• Performance testing objectives Performance testing objectives refer to data that is collected through the process of performance testing and that is anticipated to have value in determining or improving the quality of the product. However, these objectives are not necessarily quantitative or directly related to a performance requirement, goal, or stated quality of service (QoS) specification
  • Performance thresholds The maximum values for the metrics. Performance thresholds are the maximum acceptable values for the metrics identified for your project, usually specified in terms of response times, throughput (transactions per second), and resource utilization levels. Resource utilization levels include the amount of processor capacity, memory, disk I/O, and network I/O that your application consumes. These typically equate to requirements.
  • Response time Response time is a measure of how responsive an application or subsystem is to a client request.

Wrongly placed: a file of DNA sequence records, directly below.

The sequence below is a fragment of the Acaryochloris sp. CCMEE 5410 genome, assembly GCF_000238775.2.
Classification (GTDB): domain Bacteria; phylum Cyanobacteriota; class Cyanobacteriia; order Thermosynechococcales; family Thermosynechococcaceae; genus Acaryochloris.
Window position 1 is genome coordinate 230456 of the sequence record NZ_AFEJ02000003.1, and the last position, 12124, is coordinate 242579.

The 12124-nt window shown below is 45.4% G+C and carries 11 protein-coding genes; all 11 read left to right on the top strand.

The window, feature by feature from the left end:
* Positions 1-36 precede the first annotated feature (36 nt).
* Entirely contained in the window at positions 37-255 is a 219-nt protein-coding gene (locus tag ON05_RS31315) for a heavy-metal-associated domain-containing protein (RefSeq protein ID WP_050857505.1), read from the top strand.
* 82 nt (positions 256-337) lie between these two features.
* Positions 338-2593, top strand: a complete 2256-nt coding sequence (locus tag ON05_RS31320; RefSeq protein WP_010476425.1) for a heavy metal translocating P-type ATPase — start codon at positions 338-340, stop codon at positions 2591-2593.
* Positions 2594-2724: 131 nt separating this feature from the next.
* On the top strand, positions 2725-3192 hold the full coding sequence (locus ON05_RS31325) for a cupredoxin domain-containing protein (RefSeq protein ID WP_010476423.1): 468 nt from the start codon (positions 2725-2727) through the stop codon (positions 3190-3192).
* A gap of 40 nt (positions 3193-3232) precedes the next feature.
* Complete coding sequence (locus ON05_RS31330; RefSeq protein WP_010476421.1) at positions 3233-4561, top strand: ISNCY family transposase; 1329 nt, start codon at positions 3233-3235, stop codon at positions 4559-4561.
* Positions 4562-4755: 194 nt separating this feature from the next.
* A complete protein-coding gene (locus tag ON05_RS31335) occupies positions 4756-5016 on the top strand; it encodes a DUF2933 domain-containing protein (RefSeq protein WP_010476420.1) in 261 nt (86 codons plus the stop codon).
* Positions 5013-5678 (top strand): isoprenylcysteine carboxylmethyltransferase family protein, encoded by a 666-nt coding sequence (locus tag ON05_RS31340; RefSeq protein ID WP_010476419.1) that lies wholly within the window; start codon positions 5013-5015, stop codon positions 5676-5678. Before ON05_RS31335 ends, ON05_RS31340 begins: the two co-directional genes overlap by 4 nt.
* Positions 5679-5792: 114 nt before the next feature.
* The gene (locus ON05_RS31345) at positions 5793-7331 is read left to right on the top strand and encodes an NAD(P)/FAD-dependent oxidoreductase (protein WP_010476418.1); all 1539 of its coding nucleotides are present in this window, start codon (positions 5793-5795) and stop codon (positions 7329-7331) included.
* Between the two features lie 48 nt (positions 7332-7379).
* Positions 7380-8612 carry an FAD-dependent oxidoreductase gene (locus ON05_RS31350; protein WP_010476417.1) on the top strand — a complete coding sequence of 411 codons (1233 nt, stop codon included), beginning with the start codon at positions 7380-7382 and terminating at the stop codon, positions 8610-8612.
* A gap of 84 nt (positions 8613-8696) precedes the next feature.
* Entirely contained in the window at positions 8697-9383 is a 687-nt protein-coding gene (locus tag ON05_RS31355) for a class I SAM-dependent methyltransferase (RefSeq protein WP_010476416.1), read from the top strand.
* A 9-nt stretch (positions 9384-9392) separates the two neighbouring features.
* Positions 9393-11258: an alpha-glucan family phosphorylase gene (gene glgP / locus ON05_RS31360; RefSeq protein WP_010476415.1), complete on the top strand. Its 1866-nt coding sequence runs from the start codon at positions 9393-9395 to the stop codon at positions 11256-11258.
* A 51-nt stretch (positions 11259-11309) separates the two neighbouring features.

• Resource utilization Resource utilization is the cost in terms of system resources. The primary resources are processor, memory, disk I/O, and network I/O.
  • Saturation When a resource has reached full utilization.
  • Scalability Scalability refers to the ability to handle additional workload, without adversely affecting performance, by adding resources such as processor, memory, and storage capacity.
  • Scenarios Scenarios are a sequence of steps in your application. They can represent a use case or a business function such as searching a product catalog, adding an item to a shopping cart, or placing an order.
  • Smoke testing A performance test designed to determine if your application can successfully perform all of its operations under a normal load condition for a short time.
  • Spike testing A performance test focused on determining or validating performance characteristics of the product under test when subjected to workload models and load volumes that repeatedly increase beyond anticipated production operations for short periods of time. Spike testing is a subset of stress testing.
  • Stability Stability is the overall reliability, robustness, functional and data integrity, availability, and/or consistency of responsiveness for your system under a variety conditions.